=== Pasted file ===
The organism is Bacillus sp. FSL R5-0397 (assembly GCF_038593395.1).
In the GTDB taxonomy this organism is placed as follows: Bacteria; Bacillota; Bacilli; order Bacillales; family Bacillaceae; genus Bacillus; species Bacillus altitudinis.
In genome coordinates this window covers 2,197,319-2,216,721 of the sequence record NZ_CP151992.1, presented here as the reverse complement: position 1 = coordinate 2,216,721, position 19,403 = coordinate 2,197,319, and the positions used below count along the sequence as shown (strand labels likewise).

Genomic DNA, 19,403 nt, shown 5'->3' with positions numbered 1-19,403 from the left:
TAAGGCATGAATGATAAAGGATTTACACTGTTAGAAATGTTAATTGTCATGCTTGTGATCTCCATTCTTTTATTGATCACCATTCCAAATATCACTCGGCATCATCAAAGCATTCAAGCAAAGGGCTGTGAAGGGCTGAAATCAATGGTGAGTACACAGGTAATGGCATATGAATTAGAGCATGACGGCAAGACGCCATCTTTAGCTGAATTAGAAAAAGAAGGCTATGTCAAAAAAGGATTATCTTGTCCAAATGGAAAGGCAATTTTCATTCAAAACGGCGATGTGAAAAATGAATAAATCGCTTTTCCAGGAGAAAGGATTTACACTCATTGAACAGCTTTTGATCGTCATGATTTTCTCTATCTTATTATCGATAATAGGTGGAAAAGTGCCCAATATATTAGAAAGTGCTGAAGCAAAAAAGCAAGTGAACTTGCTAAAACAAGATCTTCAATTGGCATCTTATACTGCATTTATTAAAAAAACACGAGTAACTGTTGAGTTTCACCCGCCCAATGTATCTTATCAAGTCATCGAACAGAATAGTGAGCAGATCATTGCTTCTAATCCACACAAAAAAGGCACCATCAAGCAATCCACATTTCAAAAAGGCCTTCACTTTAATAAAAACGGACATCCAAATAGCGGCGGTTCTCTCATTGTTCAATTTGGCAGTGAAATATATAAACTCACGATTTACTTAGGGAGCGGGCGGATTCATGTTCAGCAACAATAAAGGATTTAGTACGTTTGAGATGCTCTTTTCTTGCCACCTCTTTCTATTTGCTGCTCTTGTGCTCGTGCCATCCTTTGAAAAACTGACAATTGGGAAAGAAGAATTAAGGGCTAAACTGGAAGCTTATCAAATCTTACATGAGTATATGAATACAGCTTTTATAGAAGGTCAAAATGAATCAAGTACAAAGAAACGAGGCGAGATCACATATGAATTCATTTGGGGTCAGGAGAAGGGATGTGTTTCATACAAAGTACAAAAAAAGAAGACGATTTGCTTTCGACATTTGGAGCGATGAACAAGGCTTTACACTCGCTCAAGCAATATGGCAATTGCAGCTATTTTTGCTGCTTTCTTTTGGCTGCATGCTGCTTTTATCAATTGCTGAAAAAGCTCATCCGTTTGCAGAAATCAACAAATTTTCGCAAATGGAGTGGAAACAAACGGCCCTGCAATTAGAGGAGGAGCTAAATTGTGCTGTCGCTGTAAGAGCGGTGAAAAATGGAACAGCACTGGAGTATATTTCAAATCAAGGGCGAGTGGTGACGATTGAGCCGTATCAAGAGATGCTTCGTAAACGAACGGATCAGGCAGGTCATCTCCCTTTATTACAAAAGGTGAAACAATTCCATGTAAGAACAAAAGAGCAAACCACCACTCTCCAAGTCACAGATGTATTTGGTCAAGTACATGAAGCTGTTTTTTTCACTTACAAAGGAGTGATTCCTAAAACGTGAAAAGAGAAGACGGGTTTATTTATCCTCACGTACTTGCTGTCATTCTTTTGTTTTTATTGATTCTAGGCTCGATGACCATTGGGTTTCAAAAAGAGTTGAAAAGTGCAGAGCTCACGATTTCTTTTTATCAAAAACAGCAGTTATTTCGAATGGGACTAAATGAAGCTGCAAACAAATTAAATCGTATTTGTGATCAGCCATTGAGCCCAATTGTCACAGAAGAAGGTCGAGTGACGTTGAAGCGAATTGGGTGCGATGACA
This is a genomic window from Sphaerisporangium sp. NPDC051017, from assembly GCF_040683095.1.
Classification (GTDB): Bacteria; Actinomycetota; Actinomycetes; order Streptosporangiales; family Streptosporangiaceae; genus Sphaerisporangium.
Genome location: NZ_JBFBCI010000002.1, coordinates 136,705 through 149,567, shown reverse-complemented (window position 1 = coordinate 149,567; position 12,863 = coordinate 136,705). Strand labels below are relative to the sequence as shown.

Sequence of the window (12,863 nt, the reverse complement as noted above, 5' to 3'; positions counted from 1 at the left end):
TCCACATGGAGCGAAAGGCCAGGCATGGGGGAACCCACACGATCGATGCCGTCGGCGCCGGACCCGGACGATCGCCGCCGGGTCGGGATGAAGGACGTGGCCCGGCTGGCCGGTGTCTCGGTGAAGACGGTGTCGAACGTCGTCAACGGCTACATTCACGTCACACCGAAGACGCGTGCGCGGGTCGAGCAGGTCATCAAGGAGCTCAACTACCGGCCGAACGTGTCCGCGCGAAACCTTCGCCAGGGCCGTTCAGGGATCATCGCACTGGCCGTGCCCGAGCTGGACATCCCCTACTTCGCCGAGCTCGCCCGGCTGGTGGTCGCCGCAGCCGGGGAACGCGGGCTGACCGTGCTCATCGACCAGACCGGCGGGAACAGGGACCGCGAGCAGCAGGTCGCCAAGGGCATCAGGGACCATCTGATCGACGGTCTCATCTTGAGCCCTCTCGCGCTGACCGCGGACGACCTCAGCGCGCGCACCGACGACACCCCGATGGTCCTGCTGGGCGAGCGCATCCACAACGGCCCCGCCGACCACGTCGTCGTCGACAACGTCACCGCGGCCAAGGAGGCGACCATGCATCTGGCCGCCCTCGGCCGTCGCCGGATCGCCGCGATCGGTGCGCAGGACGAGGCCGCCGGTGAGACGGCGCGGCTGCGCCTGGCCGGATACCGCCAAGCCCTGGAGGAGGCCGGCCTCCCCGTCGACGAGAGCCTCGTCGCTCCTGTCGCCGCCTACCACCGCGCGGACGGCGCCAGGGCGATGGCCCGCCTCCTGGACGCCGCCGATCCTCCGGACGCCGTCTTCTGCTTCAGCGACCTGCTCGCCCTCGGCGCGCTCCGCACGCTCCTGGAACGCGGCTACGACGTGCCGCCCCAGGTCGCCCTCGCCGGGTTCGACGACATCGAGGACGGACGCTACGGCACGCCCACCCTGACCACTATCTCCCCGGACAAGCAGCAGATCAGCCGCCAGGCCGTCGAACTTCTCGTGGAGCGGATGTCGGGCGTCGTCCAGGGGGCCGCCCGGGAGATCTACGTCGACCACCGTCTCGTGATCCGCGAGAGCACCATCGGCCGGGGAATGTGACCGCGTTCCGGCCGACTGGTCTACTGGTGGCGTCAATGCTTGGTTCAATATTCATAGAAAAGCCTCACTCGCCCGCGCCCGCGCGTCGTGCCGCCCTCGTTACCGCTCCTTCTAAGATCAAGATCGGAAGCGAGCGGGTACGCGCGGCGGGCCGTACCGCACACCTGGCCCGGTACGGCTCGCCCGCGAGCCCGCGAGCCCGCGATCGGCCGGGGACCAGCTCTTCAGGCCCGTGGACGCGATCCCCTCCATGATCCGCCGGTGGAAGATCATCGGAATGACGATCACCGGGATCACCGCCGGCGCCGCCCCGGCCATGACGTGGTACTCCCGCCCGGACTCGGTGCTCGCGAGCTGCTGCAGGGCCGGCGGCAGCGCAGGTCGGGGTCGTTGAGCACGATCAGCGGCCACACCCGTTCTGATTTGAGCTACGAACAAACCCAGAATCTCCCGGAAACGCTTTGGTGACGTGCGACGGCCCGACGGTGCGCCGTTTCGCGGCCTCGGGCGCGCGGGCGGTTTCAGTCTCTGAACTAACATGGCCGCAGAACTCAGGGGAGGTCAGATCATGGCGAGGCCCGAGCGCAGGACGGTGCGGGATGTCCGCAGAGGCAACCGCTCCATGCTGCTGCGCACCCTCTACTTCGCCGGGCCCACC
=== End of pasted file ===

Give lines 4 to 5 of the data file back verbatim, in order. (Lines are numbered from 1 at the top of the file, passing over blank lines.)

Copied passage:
Genomic DNA, 19,403 nt, shown 5'->3' with positions numbered 1-19,403 from the left:
TAAGGCATGAATGATAAAGGATTTACACTGTTAGAAATGTTAATTGTCATGCTTGTGATCTCCATTCTTTTATTGATCACCATTCCAAATATCACTCGGCATCATCAAAGCATTCAAGCAAAGGGCTGTGAAGGGCTGAAATCAATGGTGAGTACACAGGTAATGGCATATGAATTAGAGCATGACGGCAAGACGCCATCTTTAGCTGAATTAGAAAAAGAAGGCTATGTCAAAAAAGGATTATCTTGTCCAAATGGAAAGGCAATTTTCATTCAAAACGGCGATGTGAAAAATGAATAAATCGCTTTTCCAGGAGAAAGGATTTACACTCATTGAACAGCTTTTGATCGTCATGATTTTCTCTATCTTATTATCGATAATAGGTGGAAAAGTGCCCAATATATTAGAAAGTGCTGAAGCAAAAAAGCAAGTGAACTTGCTAAAACAAGATCTTCAATTGGCATCTTATACTGCATTTATTAAAAAAACACGAGTAACTGTTGAGTTTCACCCGCCCAATGTATCTTATCAAGTCATCGAACAGAATAGTGAGCAGATCATTGCTTCTAATCCACACAAAAAAGGCACCATCAAGCAATCCACATTTCAAAAAGGCCTTCACTTTAATAAAAACGGACATCCAAATAGCGGCGGTTCTCTCATTGTTCAATTTGGCAGTGAAATATATAAACTCACGATTTACTTAGGGAGCGGGCGGATTCATGTTCAGCAACAATAAAGGATTTAGTACGTTTGAGATGCTCTTTTCTTGCCACCTCTTTCTATTTGCTGCTCTTGTGCTCGTGCCATCCTTTGAAAAACTGACAATTGGGAAAGAAGAATTAAGGGCTAAACTGGAAGCTTATCAAATCTTACATGAGTATATGAATACAGCTTTTATAGAAGGTCAAAATGAATCAAGTACAAAGAAACGAGGCGAGATCACATATGAATTCATTTGGGGTCAGGAGAAGGGATGTGTTTCATACAAAGTACAAAAAAAGAAGACGATTTGCTTTCGACATTTGGAGCGATGAACAAGGCTTTACACTCGCTCAAGCAATATGGCAATTGCAGCTATTTTTGCTGCTTTCTTTTGGCTGCATGCTGCTTTTATCAATTGCTGAAAAAGCTCATCCGTTTGCAGAAATCAACAAATTTTCGCAAATGGAGTGGAAACAAACGGCCCTGCAATTAGAGGAGGAGCTAAATTGTGCTGTCGCTGTAAGAGCGGTGAAAAATGGAACAGCACTGGAGTATATTTCAAATCAAGGGCGAGTGGTGACGATTGAGCCGTATCAAGAGATGCTTCGTAAACGAACGGATCAGGCAGGTCATCTCCCTTTATTACAAAAGGTGAAACAATTCCATGTAAGAACAAAAGAGCAAACCACCACTCTCCAAGTCACAGATGTATTTGGTCAAGTACATGAAGCTGTTTTTTTCACTTACAAAGGAGTGATTCCTAAAACGTGAAAAGAGAAGACGGGTTTATTTATCCTCACGTACTTGCTGTCATTCTTTTGTTTTTATTGATTCTAGGCTCGATGACCATTGGGTTTCAAAAAGAGTTGAAAAGTGCAGAGCTCACGATTTCTTTTTATCAAAAACAGCAGTTATTTCGAATGGGACTAAATGAAGCTGCAAACAAATTAAATCGTATTTGTGATCAGCCATTGAGCCCAATTGTCACAGAAGAAGGTCGAGTGACGTTGAAGCGAATTGGGTGCGATGACA